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Re: Nomenclature update


It almost works.

The structure of the cable does not matter as much as the
number of cables. In 1000BASE-T there is 1 UTP cable (with 4
pairs inside, but that won't bother the users). Now we have
both serial and WDM over 1 fiber-pair. (Funny how this works
differently for fiber.)

I like the proposed names but we should adopt them only for
the right reasons.


"Seto, Koichiro" wrote:
> [Date: 05/30/2000  From Seto]
> Hello again,
> Here is another theory.  Let me see if this works.
> In 100BASE-TX, 1000BASE-SX, 1000BASE-LX and so on, we assume serial as
> default.  We don't call 100BASE-FX as 100BASE-FX1 or 100BASE-TX as
> 100BASE-TX1, even though we call 100BASE-T4 as 100BASE-T4 and 100BASE-T2
> as 100BASE-T2.  As long as the transmission scheme is serial, we don't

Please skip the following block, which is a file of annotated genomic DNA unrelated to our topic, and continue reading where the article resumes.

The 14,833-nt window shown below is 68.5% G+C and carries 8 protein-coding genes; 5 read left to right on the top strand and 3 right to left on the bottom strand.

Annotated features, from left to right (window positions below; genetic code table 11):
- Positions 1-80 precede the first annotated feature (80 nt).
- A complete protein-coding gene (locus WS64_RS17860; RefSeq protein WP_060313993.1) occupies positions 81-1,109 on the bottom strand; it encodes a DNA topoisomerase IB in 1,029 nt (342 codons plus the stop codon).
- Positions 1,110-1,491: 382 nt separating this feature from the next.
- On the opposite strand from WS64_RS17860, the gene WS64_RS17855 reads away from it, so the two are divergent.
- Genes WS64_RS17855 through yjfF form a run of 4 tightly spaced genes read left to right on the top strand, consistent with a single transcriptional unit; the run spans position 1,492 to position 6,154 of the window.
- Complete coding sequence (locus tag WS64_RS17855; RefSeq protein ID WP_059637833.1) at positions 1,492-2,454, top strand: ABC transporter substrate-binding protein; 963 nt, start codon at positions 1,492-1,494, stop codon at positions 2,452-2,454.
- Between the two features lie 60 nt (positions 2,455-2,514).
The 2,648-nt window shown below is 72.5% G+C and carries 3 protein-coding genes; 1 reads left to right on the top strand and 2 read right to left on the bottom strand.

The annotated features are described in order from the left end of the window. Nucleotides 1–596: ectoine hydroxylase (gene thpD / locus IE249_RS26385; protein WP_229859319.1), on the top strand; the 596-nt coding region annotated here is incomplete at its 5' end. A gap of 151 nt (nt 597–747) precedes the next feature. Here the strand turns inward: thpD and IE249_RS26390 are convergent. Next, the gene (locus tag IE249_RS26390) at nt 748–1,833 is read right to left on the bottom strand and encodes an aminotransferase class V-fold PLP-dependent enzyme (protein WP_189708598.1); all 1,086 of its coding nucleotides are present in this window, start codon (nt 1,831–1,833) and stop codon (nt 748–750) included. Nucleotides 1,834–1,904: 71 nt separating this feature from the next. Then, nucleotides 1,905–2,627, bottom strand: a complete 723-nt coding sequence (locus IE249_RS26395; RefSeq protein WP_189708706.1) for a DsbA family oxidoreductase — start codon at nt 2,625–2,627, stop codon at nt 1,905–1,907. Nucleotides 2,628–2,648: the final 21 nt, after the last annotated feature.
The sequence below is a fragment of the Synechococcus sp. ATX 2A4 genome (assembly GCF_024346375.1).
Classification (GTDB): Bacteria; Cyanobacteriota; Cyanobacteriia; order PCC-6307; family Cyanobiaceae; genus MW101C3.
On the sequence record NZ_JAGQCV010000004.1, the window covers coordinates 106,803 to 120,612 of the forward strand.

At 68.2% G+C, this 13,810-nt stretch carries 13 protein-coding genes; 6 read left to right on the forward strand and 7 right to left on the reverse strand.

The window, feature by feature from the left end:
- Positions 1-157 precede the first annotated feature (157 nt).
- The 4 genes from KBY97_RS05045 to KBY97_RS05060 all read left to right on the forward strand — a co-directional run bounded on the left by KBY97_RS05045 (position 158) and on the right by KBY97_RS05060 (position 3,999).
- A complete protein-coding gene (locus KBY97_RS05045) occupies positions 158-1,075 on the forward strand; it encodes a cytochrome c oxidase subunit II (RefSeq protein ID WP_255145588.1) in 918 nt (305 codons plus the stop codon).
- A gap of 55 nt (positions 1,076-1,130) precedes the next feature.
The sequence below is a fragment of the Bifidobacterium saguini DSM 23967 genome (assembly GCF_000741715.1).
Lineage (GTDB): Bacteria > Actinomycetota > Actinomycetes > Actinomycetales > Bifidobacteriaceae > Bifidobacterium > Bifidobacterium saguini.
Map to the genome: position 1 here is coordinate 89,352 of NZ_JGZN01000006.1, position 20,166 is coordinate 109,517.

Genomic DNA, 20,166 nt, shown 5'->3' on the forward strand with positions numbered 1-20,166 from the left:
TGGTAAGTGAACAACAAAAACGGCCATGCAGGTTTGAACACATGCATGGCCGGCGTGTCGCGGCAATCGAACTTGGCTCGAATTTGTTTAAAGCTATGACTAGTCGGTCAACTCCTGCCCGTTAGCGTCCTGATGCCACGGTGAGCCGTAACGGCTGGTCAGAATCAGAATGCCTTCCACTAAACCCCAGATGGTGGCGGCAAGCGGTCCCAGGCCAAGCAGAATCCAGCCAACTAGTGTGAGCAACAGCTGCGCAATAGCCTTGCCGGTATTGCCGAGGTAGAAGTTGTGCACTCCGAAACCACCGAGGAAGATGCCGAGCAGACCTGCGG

> need another letter to distinguish serial as serial.
> According to this theory, we may be able to name 10GBASE-xxx as follow:
> 850nm Serial LAN        10GBASE-SX
> 1310nm Serial LAN       10GBASE-LX
> 1550nm Serial LAN       10GBASE-EX
> 850nm WWDM LAN          10GBASE-SX4
> 1310nm WWDM LAN         10GBASE-LX4
> 850nm Serial WAN        10GBASE-SW
> 1310nm Serial WAN       10GBASE-LW
> 1550nm Serial WAN       10GBASE-EW
> 850nm WWDM WAN          10GBASE-SW4
> 1310nm WWDM WAN         10GBASE-LW4
> I know there is a flaw in my new theory.  According to this theory,
> 1000BASE-T should have been called '1000BASE-T4'.  ;-)
> In any event, I think the naming of an Ethernet standard has been very much
> market oriented.  Usually, the names come first and the reasons follow.
> Seto

* Erik van Oosten
* Lucent Technologies